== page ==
Prince's death is not the end of his music career

Prince

Prince, whose career spanned several decades, sold tens of millions of albums worldwide and despite his death, will likely sell millions more.

In addition to Prince's widely popular — and prolific — catalog of music, some reports indicate that Prince had created enough unreleased music during his life that his estate could issue an album a year for a century after his death, according to the BBC.

Representatives for Prince did not immediately respond to CNBC's request for comment.

"I started the vault," Susan Rogers, Prince's former sound engineer, said in an interview with BBC, explaining that the bank vault containing Prince's music — released and unreleased — at Paisley Park was nearly filled when she left Prince's employment in 1987.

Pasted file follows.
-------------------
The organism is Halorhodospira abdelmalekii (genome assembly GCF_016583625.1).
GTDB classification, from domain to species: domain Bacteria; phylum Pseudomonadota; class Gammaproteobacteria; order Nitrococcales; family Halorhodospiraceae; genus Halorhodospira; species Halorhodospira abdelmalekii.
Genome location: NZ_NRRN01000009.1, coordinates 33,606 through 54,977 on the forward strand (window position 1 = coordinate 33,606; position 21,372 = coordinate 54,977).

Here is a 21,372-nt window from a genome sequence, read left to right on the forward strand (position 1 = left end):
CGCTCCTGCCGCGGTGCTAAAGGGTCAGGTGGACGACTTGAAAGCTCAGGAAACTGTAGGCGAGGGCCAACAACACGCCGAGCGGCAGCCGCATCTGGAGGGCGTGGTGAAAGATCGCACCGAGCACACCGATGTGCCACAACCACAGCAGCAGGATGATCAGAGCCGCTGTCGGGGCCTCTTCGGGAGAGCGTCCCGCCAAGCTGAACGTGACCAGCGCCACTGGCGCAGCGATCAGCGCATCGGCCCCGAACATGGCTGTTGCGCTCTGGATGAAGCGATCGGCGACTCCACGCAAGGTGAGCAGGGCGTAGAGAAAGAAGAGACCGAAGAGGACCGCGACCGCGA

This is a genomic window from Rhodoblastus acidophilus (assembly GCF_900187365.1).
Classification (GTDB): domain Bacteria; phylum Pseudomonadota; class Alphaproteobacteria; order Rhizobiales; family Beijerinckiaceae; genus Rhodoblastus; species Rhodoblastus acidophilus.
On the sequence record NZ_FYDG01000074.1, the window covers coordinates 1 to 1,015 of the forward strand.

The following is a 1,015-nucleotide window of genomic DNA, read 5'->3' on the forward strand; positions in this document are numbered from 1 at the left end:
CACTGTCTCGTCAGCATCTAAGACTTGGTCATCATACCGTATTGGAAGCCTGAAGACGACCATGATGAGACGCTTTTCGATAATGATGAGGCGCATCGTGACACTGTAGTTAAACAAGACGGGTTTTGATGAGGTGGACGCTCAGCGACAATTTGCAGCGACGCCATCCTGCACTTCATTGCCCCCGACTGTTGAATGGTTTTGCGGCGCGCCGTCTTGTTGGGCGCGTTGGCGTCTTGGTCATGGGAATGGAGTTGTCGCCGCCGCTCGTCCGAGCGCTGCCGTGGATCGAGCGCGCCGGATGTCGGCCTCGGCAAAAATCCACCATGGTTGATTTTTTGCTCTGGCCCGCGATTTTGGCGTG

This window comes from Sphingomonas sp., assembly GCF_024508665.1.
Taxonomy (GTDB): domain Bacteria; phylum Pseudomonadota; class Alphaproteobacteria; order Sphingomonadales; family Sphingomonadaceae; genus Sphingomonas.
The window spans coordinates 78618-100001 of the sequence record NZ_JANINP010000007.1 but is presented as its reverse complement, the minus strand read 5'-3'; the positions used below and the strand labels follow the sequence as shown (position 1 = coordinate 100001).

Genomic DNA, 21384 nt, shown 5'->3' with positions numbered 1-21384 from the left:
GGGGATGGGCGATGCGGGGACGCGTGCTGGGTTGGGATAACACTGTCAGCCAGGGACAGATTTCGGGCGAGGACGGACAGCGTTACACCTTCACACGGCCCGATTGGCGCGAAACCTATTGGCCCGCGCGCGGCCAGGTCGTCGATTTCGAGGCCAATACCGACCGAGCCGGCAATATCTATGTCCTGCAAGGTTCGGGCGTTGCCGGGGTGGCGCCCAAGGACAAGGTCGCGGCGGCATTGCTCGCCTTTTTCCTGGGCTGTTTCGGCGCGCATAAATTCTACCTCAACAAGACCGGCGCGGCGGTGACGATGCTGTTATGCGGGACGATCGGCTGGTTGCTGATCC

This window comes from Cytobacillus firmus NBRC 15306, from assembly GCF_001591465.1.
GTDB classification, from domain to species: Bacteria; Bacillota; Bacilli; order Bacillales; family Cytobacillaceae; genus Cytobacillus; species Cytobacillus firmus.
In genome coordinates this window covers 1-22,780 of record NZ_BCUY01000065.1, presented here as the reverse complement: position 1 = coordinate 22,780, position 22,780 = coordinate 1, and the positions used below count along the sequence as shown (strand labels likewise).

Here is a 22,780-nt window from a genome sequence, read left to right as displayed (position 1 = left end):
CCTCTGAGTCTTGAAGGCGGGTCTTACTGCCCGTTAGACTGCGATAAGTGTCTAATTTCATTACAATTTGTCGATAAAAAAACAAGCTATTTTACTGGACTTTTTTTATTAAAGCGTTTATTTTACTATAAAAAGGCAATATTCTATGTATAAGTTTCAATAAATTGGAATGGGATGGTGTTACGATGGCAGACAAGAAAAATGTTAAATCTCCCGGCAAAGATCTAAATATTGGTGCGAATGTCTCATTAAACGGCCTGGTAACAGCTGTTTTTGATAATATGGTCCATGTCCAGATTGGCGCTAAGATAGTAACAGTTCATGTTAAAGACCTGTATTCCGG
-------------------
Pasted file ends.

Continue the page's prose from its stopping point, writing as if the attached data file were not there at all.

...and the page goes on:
Posthumous musical releases are not uncommon in the industry. The estates for Michael Jackson, Tupac Shakur and Notorious B.I.G. released songs and albums post-mortem. Seven of Tupac's 11 platinum albums were released posthumously, according to Forbes.

Similarly, David Bowie, who passed away in January, recorded demos for five new songs, according to The Rolling Stone . However, Newsweek reports that there is a long list of unscheduled musical releases slated to arrive starting in 2017.

As of about 2 p.m. ET "The Very Best of Prince" topped Apple's iTunes album chart — with "Purple Rain" in the third position.